By Tim Jimenez, Molly Daly, and Ed Benkin
PHILADELPHIA (CBS) — Bill Campbell, long known as “the dean” of Philadelphia sportscasters, passed away Monday at the age of 91.READ MORE: SEPTA Union Unanimously Approves Strike If Deal Isn't Reached
His career spanned eight decades. Most recently, he had been a contributor to KYW Newsradio and CBSPhilly.com.
Campbell was still in high school when he kicked off his broadcasting career as a radio announcer in Atlantic City in 1940.
“He would actually introduce people like Frank Sinatra at Steel Pier and he was a teenager at the time,” said Sam Carchidi of the Philadelphia Inquirer, author of Bill Campbell: The Voice of Philadelphia Sports.
The following year he moved to Lancaster, Pa. for an announcing opportunity and to cover minor league baseball. After serving in the US Armed Forces, Campbell moved to Philadelphia.
In 1946 he became sports director for WCAU Radio and, later, WCAU-TV.
During his career, Campbell did play-by-play for four professional sports teams in the city (Eagles, Phillies, Sixers, and Philadelphia Warriors) along with the Big Five and Penn Relays.
“He was the essence of, I guess you could say, ‘color radio,’ ” noted Harry Donahue, recently retired KYW Newsradio anchor and voice of Temple football and basketball. “Because when you listened to him, it wasn’t just the voice, but you got the feeling of what was going on.”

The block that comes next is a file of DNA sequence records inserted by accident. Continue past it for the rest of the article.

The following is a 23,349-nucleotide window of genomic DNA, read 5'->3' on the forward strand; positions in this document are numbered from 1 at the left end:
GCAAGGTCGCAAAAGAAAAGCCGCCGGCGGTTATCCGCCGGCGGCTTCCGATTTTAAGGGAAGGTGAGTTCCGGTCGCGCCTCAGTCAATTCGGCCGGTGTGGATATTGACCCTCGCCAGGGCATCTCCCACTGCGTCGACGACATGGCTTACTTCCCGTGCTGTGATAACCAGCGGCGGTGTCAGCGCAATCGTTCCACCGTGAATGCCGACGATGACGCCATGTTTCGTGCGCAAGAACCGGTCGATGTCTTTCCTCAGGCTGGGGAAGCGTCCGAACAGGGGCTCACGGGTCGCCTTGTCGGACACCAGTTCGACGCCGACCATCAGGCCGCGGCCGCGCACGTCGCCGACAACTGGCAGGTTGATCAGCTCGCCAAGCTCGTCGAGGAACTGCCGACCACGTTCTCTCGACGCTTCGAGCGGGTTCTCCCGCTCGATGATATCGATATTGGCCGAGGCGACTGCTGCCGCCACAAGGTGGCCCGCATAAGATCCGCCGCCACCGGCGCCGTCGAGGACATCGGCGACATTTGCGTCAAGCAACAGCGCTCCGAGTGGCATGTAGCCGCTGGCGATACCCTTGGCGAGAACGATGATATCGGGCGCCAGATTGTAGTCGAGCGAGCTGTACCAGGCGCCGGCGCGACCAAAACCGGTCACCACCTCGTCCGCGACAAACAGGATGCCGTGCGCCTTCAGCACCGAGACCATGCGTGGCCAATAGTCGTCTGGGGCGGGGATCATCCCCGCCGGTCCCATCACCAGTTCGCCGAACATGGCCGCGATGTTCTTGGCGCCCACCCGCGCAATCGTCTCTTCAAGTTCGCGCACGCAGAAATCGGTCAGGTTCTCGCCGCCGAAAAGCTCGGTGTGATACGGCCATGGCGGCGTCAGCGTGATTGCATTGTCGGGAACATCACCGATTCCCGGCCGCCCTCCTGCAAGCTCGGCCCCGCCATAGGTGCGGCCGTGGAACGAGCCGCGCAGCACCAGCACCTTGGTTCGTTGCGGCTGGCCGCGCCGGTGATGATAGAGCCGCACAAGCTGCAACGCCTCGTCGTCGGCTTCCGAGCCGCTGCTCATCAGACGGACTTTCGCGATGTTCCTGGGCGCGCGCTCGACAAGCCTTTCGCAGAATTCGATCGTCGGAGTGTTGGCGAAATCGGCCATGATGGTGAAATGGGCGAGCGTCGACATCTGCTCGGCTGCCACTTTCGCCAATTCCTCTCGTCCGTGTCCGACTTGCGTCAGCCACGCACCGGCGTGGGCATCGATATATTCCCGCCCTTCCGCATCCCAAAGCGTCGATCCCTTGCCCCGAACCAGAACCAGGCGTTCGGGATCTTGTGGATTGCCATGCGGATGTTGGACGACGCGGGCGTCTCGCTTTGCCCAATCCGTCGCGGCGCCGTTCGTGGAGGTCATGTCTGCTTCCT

“Bill Campbell was the broadcaster that so many people of my generation grew up worshiping,” said longtime voice of the Eagles, Merrill Reese.
Campbell called Eagles’ games from 1952 to 1966, highlighted by the team’s last championship.READ MORE: Philadelphia Energy Solutions Refinery Rebranded As The Bellwether District
“Sixty-seven thousand people, standing, standing! What an electrifying finish to a great season and a great game!” Campbell proclaimed on December 26, 1960.
Campbell was the Phillies’ play-by-play broadcaster from 1962 to 1971. The highlight (or lowlight) was the historic 1964 collapse.
“We think about the great moments. Like when he called a Richie Allen homerun with more gusto and drama than anyone could imagine,” said Reese.
Campbell’s most memorable work may have come on the hardwood. As the voice of the 76ers and Warriors, he witnessed Wilt Chamberlain’s larger-than-life career. On March 2, 1962, Campbell’s voice was the only one to paint the picture of Chamberlain’s historic 100-point game in Hershey, Pennsylvania.
“He made it! He made it! He made it! The Dipper does it! He made it!” Campbell exclaimed that night. “The most amazing scoring performance of all time. One hundred points for The Big Dipper!”
Campbell also hosted a talk show on WIP, provided commentaries for KYW Newsradio and had a blog on CBSPhilly. Campbell has been honored as Broadcaster of the Year by The National Sports Broadcasters Association. He received the Philadelphia Sportswriters award for outstanding service in 1989.
In 2005, Campbell received the prestigious Curt Gowdy Media Award at the Pro Basketball Hall of Fame. He is a member of the Philadelphia and Pennsylvania Sports Halls of Fame, and was the Broadcast Pioneers of Philadelphia’s “Person of the Year” in 2008.
“He was not only an iconic broadcaster, but an iconic person. I’m gonna miss him dearly,” said Carchidi.
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